One of the many educational affordances of cloud-based computing is the ability to offer STEM students “hands on” opportunities through online laboratories. Both remote labs, which are real facilities operated through the Internet, or virtual labs, which are online simulations, can offer learning opportunities that go far beyond what might be available in even the best school labs — and many students around the world have no access to hands-on learning activities in any STEM subject. Integrating virtual and remote labs with an online learning course is the focus of a sister IEEE working group, IEEE P1876, Networked Smart Learning Objects for Online Laboratories. The goal is to provide each student an “individualized experience” of the lab activities. A collaborative effort with the Actionable Data Book project this summer used xAPI for both a summative and formative assessment data.
The learner’s unique laboratory experience is created by combining “Lab Learning Objects” that include class materials, examples, the lab activities, and the remote access to the experiments needed for that specific lab. This idea of a “Lab Learning Objects” is based on the concept of “Smart Adaptive Remote Laboratories for Education” proposed by Zapata-Rivera, Da Silva, and Petrie. It is inclusive of a Learning Management System (LMS/VLE) that passes information about the students’ progress in the class to the Remote Laboratory Management System (RLMS) . Based on that information plus a set of teacher-defined parameters, the RLMS adapts the interface “Lab Learning Objects” (Figure 1). The concept was prototyped as described in “Smart Adaptive Remote Laboratories for Education” which can be downloaded as a pdf.
Figure 1 Smart Adaptive Remote Laboratories for Education UML
Hamadou Saliah-Hassane, Chair of the IEEE P1876 working group, has been attending our monthly LTSC calls for a period of time and expressed a specific interest in John Costa’s ADB e-book project’s use of xAPI. Hamadou saw that xAPI could be used not just to report status and assessment data, but to actually integrate the LMS and LRMS systems — real-time feedback to both the instructor and student (and Moodle) about the student’s . Hamadou and John teamed up with Luis Felipe Zapata Rivera, co-author of “Smart Adaptive Remote Laboratories for Education” paper, who added the xAPI code to the remote laboratory system, a Traffic Light System with LEDs and servo motor.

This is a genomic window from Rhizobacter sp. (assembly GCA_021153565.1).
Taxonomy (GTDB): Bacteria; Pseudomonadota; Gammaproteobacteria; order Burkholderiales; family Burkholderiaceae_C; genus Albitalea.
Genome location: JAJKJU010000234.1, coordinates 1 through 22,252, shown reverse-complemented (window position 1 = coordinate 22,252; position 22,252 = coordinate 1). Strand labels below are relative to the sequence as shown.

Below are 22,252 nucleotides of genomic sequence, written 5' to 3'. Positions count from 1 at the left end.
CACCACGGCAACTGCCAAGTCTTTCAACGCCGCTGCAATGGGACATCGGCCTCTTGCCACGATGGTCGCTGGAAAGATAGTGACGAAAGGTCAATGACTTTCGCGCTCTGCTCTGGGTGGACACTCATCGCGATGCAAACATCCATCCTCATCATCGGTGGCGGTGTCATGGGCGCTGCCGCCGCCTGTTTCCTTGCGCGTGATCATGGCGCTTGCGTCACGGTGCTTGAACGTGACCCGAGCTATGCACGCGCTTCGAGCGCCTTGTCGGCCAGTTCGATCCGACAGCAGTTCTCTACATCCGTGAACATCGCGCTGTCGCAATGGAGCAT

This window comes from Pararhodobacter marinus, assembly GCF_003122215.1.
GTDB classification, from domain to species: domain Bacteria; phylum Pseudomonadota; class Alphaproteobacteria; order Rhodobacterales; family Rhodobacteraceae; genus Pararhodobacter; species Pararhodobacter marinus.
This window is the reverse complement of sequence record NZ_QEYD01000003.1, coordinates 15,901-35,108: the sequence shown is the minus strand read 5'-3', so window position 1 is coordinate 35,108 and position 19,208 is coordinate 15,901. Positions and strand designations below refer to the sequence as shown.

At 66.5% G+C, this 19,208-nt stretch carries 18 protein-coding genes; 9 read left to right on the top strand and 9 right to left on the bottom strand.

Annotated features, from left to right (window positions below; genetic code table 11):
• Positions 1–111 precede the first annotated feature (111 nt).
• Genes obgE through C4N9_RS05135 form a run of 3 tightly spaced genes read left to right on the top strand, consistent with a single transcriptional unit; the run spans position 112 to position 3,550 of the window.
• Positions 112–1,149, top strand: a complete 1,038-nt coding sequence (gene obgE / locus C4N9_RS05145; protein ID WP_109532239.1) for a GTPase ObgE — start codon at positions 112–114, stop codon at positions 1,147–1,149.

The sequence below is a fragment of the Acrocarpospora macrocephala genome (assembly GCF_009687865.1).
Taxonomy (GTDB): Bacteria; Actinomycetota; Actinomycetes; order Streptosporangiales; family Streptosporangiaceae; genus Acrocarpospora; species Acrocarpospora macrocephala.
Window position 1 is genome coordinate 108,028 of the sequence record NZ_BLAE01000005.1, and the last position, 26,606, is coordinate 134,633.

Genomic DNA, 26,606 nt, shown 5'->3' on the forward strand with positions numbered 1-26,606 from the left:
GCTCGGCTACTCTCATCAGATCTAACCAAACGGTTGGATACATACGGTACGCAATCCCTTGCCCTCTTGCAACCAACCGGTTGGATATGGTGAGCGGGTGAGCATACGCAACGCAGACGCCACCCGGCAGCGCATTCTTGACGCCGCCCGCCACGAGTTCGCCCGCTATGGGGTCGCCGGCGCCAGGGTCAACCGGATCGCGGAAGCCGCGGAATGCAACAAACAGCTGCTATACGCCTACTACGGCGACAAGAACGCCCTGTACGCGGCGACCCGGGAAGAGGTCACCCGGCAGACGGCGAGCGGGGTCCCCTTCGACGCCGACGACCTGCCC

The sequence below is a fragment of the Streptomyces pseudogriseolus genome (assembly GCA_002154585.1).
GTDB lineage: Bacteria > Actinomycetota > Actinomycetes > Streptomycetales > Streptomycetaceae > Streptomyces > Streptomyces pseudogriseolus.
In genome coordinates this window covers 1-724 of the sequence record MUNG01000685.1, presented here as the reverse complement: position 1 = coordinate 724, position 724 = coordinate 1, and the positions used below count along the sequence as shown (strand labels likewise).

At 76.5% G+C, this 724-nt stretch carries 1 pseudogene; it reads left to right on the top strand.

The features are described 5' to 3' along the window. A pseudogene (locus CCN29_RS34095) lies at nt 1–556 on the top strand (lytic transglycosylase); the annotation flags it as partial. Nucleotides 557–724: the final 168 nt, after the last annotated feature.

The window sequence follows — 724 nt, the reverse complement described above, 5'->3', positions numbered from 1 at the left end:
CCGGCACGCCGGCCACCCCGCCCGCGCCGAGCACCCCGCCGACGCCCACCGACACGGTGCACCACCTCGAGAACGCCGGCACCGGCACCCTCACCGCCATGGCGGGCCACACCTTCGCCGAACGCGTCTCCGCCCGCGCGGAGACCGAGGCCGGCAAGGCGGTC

In the integrated system, the remote lab reported xAPI’s actor-verb-object statements to its Learner Record Store (LRS). In the case illustrated in Figure 2, there are two students, A and B, reporting information about authentication, and every user interaction with the lab experiment. The ADB e-book incorporates the interface of the remote lab and, through the LRS, receives forwarded information about the remote lab (Figure 2’s Green shaded boxes).
Figure 2 Smart Adaptive Remote Laboratories for Education UML reporting information
Below are three screen captures of the statements that are sent from the remote lab to the LRS. The first one (Figure 3) is a general view of the messages received in the LRS, the second (Figure 4) shows the statement created when the student save the python code in the editor, and the third one (Figure 5) is a statement created when the user runs the code in the remote experiment. Additionally, the statements can be forwarded to other LRSs.
Figure 3 Smart Adaptive Remote Laboratories for Education xAPI Statement to the LRS
Figure 4 Smart Adaptive Remote Laboratories for Education xAPI statement created when the Student A runs the code in the remote experiment
Figure 5 Smart Adaptive Remote Laboratories for Education xAPI statement created when the Student A saves the python code